Saving the President’s Job
It is rare that people ask for coaching unless they are in trouble – often with their job at risk. In this case, after a decade of success, the president of a well-known university (the average college or university president has less than a four year tenure) was wearing out his welcome. His Board indicated things had to change substantially or he would be asked to retire. The problem? He was too smart for his own good.
His condescending behavior – some called it arrogance – had alienated him from many of his faculty. He received none of this feedback directly. Most thought he could not change, even if he heard the truth. And, of course, the more he felt threatened the more directive he became. He admitted that he was feeling increasingly isolated and, also, that he was not ready to retire. As a result, he was open to doing what was necessary to regain his credibility and previous effectiveness. He asked TNG to help.
Combining personal insight on his part with his commitment to change while designing an intervention that would help others witness his new behavior and commitment to change would be the challenge. TNG asked a group of thirty-five of his most esteemed and trusted faculty a three-hour meeting. They were placed in random groups of five, each with an easel and chart paper. The president told the groups that he had lost touch with them and others and needed their feedback and honesty. He asked them to identify his eight greatest strengths on one sheet and his six areas he needed to develop if he was to recapture their trust and his effectiveness as the leader of The University.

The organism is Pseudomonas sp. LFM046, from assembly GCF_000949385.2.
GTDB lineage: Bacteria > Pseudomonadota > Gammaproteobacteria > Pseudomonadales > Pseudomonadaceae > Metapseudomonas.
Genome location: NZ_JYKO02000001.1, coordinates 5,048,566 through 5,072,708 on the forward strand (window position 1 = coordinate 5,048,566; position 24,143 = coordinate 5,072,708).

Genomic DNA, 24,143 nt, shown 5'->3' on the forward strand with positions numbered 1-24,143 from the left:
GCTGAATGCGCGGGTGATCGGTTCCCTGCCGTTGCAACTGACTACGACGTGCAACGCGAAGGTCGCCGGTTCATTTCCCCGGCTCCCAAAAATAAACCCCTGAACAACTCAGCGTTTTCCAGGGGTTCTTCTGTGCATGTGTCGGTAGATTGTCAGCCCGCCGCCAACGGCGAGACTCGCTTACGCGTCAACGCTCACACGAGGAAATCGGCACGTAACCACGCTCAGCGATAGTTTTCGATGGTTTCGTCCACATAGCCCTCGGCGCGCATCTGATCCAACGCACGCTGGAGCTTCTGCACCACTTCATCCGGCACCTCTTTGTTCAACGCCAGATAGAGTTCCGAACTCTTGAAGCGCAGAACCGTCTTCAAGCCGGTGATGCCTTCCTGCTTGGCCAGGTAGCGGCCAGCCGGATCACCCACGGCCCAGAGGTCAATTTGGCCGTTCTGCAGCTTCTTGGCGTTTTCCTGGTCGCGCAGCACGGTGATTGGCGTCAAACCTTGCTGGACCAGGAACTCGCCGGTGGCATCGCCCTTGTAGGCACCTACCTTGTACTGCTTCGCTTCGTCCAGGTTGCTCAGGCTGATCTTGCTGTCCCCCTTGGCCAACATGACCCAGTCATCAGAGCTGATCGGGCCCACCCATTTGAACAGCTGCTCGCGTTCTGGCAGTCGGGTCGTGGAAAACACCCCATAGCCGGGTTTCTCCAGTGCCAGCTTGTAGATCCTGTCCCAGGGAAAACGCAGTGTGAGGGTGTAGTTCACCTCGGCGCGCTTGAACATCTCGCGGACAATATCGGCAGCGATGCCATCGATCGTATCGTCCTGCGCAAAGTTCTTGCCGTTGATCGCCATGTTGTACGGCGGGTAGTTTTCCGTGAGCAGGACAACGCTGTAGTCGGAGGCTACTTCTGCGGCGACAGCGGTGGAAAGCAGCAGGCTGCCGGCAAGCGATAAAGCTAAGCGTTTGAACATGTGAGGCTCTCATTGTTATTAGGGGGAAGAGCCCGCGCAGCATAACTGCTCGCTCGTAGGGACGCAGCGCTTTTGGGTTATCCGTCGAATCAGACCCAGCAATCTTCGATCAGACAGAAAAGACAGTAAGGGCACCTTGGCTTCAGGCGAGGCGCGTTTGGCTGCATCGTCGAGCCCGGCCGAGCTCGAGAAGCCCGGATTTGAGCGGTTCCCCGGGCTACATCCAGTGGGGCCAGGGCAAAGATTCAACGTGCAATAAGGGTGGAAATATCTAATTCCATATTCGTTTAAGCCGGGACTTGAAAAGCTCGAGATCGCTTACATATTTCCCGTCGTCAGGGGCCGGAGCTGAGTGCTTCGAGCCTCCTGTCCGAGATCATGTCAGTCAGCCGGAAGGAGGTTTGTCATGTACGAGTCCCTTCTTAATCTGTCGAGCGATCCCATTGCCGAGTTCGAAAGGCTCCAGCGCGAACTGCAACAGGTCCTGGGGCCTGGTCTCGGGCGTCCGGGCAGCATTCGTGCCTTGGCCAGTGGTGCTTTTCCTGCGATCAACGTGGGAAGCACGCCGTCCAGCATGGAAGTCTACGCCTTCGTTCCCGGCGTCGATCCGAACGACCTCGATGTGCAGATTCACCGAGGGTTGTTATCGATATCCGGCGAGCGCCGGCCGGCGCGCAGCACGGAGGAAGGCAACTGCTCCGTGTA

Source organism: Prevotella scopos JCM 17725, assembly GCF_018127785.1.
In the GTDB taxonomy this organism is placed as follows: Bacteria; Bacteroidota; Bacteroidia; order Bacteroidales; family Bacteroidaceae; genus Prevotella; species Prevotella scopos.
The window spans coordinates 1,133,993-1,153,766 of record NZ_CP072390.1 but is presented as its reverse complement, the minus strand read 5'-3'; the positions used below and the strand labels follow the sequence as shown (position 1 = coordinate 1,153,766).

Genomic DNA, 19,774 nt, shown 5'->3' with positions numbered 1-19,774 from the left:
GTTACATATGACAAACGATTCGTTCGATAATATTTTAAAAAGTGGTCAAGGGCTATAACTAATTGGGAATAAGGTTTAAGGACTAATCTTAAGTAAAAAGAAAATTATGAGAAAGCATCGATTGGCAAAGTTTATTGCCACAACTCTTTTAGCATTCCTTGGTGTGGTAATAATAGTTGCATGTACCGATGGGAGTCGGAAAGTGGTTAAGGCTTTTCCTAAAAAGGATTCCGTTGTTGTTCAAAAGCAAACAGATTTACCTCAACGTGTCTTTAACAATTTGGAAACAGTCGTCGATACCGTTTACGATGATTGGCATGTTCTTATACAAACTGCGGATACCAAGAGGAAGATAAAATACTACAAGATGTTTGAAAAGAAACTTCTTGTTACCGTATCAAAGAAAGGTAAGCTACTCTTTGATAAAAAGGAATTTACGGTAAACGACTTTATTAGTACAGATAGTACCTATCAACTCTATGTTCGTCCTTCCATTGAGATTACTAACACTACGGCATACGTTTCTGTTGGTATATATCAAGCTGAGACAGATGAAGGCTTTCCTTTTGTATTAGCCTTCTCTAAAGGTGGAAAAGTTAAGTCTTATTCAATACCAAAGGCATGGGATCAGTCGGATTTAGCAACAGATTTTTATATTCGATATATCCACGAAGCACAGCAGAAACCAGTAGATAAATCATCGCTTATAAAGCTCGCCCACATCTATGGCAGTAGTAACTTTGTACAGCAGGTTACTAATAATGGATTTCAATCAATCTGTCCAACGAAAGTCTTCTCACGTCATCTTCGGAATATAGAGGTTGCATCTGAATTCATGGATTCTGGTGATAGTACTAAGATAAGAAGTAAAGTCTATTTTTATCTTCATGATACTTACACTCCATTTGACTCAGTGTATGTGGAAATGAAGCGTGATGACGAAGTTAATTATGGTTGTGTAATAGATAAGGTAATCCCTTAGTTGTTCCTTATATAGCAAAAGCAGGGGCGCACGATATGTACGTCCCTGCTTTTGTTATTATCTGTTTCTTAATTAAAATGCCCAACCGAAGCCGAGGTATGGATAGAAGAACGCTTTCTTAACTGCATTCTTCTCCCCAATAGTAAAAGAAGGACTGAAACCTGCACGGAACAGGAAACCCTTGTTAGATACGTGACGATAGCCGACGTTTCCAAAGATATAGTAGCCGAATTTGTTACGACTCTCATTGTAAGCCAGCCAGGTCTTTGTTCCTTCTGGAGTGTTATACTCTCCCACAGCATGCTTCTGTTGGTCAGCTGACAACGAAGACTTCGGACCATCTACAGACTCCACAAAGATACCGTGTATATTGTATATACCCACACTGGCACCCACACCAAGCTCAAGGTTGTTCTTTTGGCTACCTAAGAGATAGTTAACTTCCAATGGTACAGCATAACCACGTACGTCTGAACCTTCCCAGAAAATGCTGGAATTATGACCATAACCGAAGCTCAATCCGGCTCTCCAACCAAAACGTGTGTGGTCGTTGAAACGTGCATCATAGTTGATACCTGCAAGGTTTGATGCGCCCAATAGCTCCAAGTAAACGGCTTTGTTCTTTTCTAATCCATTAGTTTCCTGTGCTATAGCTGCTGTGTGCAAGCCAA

After thirty minutes, he stood at the front and began to move from group to group taking one strength at a time and checking how many other groups had a similar idea. It was a remarkable list of strengths. Then, he showed them a list of the eight strengths he had identified as well as another list that he “thought” they might say. He, then, asked, in the same manner, his areas of needed development. Again, one at a time, he posted them on his easel. Again, he revealed the own list of six and what he thought they would say. The similarities were, again, remarkable. What was clear was that his problems emanated from a handful of alienating behaviors he could change.
He thanked the group for their candor and asked them to return a week later for a thirty-minute meeting, where he promised to share his responses to the feedback.
During that week, with TNG’s help, he developed responses and shared them with the group. They were both strategies to address unfinished business and commitments to behavioral change.
Smart people have the capacity to change, if they wish. He did. Plus, he demonstrated some humility. He remained six more years as President and retired with honor. He continually sought feedback to help keep him on track. It was combining the feedback, owning his limitations and, then, creating an offense that engendered the support of his peers and eventually, his board.